Supreme Court repeals anti-discrimination law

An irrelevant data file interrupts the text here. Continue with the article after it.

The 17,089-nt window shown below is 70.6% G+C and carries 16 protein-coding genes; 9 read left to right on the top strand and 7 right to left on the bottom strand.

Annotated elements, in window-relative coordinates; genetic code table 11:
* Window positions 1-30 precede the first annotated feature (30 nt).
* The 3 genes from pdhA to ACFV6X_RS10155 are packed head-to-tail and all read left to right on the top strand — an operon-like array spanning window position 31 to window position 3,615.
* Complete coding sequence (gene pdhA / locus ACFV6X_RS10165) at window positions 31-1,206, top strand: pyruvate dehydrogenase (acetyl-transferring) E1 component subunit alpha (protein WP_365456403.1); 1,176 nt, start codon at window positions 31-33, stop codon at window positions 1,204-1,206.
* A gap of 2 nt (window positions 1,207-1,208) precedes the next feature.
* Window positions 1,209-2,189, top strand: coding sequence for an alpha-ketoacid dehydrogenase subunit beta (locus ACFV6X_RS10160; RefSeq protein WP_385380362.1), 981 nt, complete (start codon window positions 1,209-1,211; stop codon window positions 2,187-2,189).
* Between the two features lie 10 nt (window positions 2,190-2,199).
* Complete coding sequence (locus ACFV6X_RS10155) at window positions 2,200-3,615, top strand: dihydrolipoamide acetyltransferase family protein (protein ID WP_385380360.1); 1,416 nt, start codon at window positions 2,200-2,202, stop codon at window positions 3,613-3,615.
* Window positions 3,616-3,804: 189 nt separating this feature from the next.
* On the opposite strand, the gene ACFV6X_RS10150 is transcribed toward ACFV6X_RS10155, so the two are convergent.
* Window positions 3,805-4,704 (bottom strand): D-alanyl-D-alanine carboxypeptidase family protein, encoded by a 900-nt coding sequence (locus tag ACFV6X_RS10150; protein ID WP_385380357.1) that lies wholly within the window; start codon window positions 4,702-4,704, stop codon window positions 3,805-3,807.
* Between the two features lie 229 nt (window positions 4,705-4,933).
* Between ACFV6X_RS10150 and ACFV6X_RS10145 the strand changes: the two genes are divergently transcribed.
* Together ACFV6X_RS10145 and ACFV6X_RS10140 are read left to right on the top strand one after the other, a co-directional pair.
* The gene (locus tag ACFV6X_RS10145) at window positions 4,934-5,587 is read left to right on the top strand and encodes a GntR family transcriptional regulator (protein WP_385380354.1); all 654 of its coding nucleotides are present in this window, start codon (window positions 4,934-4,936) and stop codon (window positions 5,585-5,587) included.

WASHINGTON — Conservative Supreme Court judges on Monday said they were willing to stop explicit consideration of race in college admissions, examining cases that challenge anti-racism policies at the University of North Carolina and Harvard University. A new “race-neutral” admissions policy can be enacted that aims to increase racial diversity. However, some justices have said they would be willing to allow applicants to discuss their racial identity in any form as part of an essay dealing with their experiences, such as the example of overcoming discrimination. Difficulty in Achieving That Goal Without Consideration of Race The positive actions introduced to correct historical discrimination have been a controversial issue for many years. Racial Equality Means All Races Are Treated Equal The Harvard case of a case brought by a group called Students for Fair Admission, led by conservative activist Ed Blum. The verdict is expected by the end of June. Activist outside the Supreme Court on Monday. Shuran Huang / The New York Times via Redux During nearly five hours of oral arguments, conservative justices expressed their hostility to the explicit consideration of race in the petition. “What does your mother learn from checking boxes?” Justice Samuel Alito asked UNC attorney Ryan Park. However, some conservatives seemed more open to recognizing, at least to some extent, the race of applicants as part of the process. If box-checking isn’t allowed, Harvard asks, “What if applicants are allowed to consider what they say in their essays?” Growing up, you had to fight discrimination, and how did you do that?” Chief Justice John Roberts asked Cameron Norris, a lawyer who disputes Harvard policy. Norris said these expressions of racial identity could be considered legally in colleges and universities. Taylor Dumson and her mother, Kimberly Dumson, hear oral arguments outside the Supreme Court on Monday. Chip Soodevila / Getty Images Conservative Justice Amy Coney Barrett, former Notre Dame Law School professor, said students were concerned about race, not the “box check” Alito referred to. .The question posed by Roberts and Barrett, and a similar comment by Justice Brett Kavanaugh, another conservative, suggest that if the courts end explicit consideration of race, what are the ways to foster diversity? Indicates whether a kind of race-neutral policy can be considered: Conservative Supreme Court’s 2003 ruling that preferential treatment will no longer be necessary 25 years after colleges meet their diversity goals without regard to race It is considered after an ambitious deadline of a quarter century. “If there is no end?” she asked. Conservative judge Clarence Thomas asked if the university had a strong interest in diversity, and fellow conservative Neil Judge Gorsuch expressed concern that the goal of achieving diversity was similar to having a racial quota system previously banned by the courts of Harvard, which, as part of her account of what constitutes a diverse class, includes children of wealthy donors, talented people This includes athletes and people with parents who went to college. He was surprised that Harvard thought having a competitive squash team was essential to its diversity goal. “I’m not inventing it,” Gorsuch said. Anti-discrimination supporters will hold a rally in front of the Supreme Court on Monday Chip Somodevilla / Getty ImagesAs supporters of anti-racism gathered outside the courthouse, the first oral argument for UNC policy was the liberal Supreme Court Justice Sonia Sotomayor to the challenger’s attorney Patrick Strawbridge, where university administrators did not take racial and diverse societies into account. It started by asking questions about how applicants from economic backgrounds could be evaluated. Sotomayor said. “If you’re black, you’re more likely to attend under-resourced schools. You’re more likely to teach unqualified teachers than others. You’re more likely to be seen as having less academic potential.” Liberal Supreme Court Justice Ketanji Brown Jackson refuted Strawbridge’s account of the UNC’s process, saying that race is never considered alone. “They’re looking at the perfect person,” she said. The university added, “Just because someone checks the box doesn’t just take into account race.” Jackson also questioned whether ending the consideration of race would create new legal problems. Whether, for example, black students, descendants of slaves, were not allowed to talk about their family background on their applications, it would be discriminatory if white students from North Carolina could still talk about their family background. A white applicant, on the other hand, “could have a familial background. A black applicant would not have been able to consider and evaluate his story because it relates to his race in many ways,” she said. Justice Elena Kagan was a strong advocate for the value of black applicants. The racial diversity of campuses called colleges “a pipeline to our society’s leadership.” Aid competition could be considered a factor in the admissions process because the university was so interested in maintaining a diverse campus The legal debate was over, although the Supreme Court banned racial quotas, but It remains unresolved in a divided 1978 Supreme Court ruling that opened the door to some considerations, which has since been left unset by Kennedy, who has since retired, and President Joe Biden’s appointment of Jackson to replace fellow liberal Supreme Court Justice Stephen Breyer. Failing to change the ideological balance of the bench: Jackson will step down from the case and only participate in the North Carolina conflict because he previously served on the Harvard Supervisory Board.Blum’s group believes that considering race in college admissions is in line with federal laws prohibiting educational discrimination and Education and the equal protection provisions of the 14th Amendment They argue that UNC’s admissions policy discriminates against white and Asian applicants and Harvard’s policy discriminates against Asians In both cases, lower courts favored universities, Advocates of universities (including the Biden administration, civil rights groups, corporations, and former military leaders) argue that excluding on the basis of race is completely different from advocating for university policies. Universities promote diversity on campus. It’s just one factor that’s considered as part of a broader, individualized analysis of applicants: black and Hispanic black and Hispanic policies often fail to achieve diversity when anti-discrimination measures cease. Enrollment will decline, advocates of the practice say. Challengers point to examples in nine states that already ban the practice as evidence that racial considerations are not essential.